The administration is arguing that because Temple University Purpose (TUP) checked a box on a form stating that I’m a “VIP,” but did not also make arrangements for security, this is some kind of serious policy violation that deserves probation. And Temple only noticed this today, despite the fact it knew about this event since, at least, February 15th. Another such infraction and the group could lose privileges to host future events, including tomorrow’s event, when Amir Abbas Fakhravar, president of the Confederation of Iranian Students, and Saghar Kasraie, lecture on the Iranian Green Movement.

The TUP leadership has had a lot of trouble finding the actual policy that it supposedly violated. So have we. Since I don’t need security, there was no reason to request it, and the whole matter could have been resolved in an e-mail or phone call rather than the jump to probation (without a hearing or charges, I might add).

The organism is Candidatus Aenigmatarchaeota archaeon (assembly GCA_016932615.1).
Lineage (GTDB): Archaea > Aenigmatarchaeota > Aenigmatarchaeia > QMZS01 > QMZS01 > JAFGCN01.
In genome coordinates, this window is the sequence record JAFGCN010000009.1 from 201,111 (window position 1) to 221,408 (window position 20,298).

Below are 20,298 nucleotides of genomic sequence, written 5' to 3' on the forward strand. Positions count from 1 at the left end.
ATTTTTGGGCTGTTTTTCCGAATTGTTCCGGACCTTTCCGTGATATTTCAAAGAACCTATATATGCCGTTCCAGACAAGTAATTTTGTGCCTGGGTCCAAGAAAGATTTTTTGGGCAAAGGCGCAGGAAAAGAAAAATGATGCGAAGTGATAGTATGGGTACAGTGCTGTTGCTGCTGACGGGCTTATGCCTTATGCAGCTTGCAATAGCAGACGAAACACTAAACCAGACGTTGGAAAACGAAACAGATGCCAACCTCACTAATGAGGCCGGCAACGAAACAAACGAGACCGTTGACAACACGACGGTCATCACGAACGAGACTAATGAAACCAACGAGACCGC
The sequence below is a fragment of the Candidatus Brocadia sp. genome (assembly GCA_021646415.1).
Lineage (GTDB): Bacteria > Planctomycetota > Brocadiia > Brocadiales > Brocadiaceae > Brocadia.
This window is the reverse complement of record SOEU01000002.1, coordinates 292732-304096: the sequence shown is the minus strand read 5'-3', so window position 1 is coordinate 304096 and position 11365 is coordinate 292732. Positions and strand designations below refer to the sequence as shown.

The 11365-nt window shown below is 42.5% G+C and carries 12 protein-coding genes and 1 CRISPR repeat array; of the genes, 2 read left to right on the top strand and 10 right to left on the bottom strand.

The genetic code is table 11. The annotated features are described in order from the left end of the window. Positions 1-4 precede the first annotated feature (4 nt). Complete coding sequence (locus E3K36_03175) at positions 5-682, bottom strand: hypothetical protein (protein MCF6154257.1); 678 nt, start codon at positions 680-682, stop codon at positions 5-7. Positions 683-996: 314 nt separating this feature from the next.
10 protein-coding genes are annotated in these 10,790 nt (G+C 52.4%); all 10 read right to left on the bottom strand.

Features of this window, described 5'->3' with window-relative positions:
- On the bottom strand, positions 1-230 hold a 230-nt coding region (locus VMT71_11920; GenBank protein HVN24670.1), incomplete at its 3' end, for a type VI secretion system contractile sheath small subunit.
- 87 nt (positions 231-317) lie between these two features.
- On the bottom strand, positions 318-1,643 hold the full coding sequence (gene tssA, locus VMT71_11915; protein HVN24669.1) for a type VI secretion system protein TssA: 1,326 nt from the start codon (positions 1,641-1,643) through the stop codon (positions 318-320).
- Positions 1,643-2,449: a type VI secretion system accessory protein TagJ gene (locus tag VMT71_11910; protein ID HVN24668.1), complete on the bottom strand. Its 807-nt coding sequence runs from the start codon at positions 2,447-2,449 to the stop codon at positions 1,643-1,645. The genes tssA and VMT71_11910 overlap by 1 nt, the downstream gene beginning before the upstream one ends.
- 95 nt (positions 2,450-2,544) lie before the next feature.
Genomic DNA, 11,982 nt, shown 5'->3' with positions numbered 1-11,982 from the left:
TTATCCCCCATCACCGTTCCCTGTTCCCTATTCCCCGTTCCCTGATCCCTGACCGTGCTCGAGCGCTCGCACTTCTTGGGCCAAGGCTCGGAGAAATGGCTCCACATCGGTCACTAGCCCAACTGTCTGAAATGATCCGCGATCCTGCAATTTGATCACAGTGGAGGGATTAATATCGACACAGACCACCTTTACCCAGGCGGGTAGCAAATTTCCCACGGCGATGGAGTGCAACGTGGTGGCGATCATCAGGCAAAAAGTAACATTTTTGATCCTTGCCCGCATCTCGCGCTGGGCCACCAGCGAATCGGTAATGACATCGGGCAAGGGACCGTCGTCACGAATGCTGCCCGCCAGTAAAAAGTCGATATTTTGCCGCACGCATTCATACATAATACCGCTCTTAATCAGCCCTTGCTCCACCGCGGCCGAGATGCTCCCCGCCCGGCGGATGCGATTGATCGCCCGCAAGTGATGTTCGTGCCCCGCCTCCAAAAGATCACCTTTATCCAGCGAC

What this is really about is not me, but Temple’s unhappiness with TUP bringing other controversial people to campus, particularly Dutch politician Geert Wilders. Temple has continued its arbitrary handling of such events, as we have pointed out as recently as Monday:

Temple unconstitutionally charged the group for extra security after the [Wilders] event, but after FIRE intervened, Temple claimed that it could have charged the group thousands of dollars more. Temple arbitrarily offered to withdraw the extra fee, then unilaterally withdrew it. In its latest letter, Temple merely states that the matter is closed and makes no promise to ensure that controversial but protected speech is not silenced on campus. These actions chill speech at Temple because groups will not want to risk being charged thousands of dollars in fees for similar events.